BEIJING — Shanghai’s base metals ticked up on Monday, but concerns about U.S. Federal Reserve’s interest rate hike path and persisting COVID-19 curbs in China weighed on sentiment.
The most-traded October copper contract on the Shanghai Futures Exchange edged up 0.1% at 59,920 yuan ($8,657.21) a tonne by 0201 GMT, after posting a weekly loss on Friday.
ShFE aluminum rose 1.8% to 18,315 yuan a tonne, tin was up 1.3% to 175,550 yuan a tonne and nickel jumped 4.4% to 167,810 yuan a tonne, reversing the downtrend registered the week earlier.
The jobs data showed U.S. employers hired more workers than expected in August, but moderate wage growth and a rise in the unemployment rate to 3.7% could ease pressure on the Fed to deliver a third 75-basis-point interest rate hike this month.
China’s key commodity exchanges announced on Friday a wider range of products open for foreign participation, copper and aluminum on the ShFE are included.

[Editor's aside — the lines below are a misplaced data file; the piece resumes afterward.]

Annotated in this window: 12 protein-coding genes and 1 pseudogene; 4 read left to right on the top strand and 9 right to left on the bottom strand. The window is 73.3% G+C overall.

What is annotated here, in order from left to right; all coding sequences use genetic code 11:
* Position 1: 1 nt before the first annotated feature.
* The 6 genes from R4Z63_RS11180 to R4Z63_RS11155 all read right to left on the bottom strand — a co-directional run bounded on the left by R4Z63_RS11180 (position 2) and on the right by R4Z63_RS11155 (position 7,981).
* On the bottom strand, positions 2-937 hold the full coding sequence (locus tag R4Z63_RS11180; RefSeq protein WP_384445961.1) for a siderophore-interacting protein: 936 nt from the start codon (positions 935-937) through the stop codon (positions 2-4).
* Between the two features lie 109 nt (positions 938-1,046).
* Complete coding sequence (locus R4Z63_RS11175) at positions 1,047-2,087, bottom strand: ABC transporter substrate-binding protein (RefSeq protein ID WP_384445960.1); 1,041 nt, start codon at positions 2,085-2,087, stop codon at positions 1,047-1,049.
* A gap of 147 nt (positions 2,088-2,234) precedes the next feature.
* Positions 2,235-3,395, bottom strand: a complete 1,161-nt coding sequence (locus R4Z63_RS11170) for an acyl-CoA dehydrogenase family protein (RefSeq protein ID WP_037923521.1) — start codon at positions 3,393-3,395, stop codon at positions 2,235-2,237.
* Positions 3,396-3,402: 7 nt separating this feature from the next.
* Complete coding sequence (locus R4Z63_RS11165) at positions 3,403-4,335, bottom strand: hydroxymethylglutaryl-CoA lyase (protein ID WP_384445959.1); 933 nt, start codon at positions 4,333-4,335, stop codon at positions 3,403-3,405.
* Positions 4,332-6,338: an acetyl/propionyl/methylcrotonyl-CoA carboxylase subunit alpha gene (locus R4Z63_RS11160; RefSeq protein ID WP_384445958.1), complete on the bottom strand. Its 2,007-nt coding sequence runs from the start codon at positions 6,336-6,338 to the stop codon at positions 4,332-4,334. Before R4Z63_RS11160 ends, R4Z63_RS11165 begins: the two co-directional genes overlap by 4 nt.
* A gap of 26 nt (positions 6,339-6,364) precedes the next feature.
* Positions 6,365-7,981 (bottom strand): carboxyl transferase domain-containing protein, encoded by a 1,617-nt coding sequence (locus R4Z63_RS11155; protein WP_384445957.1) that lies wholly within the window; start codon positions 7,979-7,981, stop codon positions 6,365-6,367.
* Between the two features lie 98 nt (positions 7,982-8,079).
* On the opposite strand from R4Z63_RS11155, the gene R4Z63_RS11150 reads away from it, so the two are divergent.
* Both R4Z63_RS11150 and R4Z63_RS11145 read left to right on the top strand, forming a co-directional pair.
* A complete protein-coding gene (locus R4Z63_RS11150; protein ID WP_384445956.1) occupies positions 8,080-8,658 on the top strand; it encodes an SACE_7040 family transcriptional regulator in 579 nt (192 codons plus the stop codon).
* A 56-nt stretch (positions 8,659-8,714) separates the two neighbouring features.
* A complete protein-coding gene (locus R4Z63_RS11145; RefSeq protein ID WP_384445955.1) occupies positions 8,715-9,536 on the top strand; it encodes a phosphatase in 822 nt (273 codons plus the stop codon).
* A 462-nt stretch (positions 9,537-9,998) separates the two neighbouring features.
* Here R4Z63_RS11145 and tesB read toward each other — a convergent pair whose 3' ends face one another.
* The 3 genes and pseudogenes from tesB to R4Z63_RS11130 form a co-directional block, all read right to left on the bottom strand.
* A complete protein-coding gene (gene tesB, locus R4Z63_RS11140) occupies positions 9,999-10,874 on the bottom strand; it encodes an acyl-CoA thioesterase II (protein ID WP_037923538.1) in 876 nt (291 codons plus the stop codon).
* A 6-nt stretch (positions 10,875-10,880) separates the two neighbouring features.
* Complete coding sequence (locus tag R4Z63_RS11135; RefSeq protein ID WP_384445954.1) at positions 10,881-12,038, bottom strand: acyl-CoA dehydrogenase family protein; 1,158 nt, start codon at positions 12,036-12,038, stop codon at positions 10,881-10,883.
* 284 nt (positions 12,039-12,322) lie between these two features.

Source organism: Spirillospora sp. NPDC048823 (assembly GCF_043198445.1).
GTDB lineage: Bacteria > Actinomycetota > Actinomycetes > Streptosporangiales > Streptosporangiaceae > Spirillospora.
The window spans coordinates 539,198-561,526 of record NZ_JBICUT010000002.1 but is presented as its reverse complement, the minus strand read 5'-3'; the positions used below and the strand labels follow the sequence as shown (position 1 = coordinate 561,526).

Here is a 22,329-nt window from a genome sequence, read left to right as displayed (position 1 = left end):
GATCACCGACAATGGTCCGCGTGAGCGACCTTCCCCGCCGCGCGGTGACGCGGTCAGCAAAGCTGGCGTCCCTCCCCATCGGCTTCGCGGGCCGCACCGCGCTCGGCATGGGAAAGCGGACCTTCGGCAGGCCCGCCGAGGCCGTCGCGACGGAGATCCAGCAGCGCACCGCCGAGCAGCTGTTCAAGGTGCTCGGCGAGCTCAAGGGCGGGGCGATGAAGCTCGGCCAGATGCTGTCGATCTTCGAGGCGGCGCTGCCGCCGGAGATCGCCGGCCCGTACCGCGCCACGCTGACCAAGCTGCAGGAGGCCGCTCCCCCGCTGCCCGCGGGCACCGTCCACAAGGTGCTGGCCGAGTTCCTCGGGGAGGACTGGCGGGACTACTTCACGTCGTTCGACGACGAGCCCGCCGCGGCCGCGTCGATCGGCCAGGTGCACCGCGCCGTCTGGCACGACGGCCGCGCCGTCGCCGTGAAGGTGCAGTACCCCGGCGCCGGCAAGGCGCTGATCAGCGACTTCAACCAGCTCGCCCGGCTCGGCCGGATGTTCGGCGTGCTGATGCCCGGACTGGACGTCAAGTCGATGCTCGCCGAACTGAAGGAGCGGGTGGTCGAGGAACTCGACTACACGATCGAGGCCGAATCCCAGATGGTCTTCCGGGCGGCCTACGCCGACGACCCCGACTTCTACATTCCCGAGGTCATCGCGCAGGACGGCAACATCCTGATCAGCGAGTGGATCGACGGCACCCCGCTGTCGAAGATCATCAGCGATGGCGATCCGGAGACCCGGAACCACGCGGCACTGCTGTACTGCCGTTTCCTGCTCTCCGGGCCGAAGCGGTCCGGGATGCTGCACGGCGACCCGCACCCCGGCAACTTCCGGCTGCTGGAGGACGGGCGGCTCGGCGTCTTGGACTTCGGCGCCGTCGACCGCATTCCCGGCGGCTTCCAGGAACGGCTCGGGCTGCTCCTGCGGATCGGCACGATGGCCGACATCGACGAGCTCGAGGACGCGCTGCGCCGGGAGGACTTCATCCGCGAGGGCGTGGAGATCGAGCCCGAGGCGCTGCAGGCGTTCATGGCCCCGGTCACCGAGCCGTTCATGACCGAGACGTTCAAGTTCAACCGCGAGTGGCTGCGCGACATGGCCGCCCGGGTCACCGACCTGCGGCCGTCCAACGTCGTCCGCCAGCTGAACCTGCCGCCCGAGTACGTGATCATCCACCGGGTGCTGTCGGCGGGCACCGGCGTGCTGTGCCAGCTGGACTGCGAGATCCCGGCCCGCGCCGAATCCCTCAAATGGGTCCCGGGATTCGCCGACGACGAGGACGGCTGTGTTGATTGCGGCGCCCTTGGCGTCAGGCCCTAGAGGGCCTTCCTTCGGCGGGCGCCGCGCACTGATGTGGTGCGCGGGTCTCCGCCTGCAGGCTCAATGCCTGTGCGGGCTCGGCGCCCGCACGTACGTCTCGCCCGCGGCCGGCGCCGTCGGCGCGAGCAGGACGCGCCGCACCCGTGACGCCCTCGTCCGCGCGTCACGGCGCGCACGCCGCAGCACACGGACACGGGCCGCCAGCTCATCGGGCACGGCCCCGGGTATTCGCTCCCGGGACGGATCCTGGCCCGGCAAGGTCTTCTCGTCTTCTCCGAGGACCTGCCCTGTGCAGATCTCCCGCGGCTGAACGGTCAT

Meanwhile, however, metals demand outlook was clouded by persisting COVID curbs in China, the world’s biggest metals consumer.
China’s southern tech hub Shenzhen started tiered anti-coronavirus restriction measures from Monday after a weekend lockdown, while the metropolis Chengdu extended its COVID-19 lockdown that started last Thursday.
Three-month copper on the London Metal Exchange lost 0.9% to $7,564 a tonne.
LME aluminum climbed 0.5% at $2,307 a tonne, zinc gained 0.8% to $3,160 a tonne, while tin lost 1.8% to $20,765 a tonne.
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($1 = 6.9214 yuan) (Reporting by Siyi Liu and Dominique Patton; Editing by Rashmi Aich)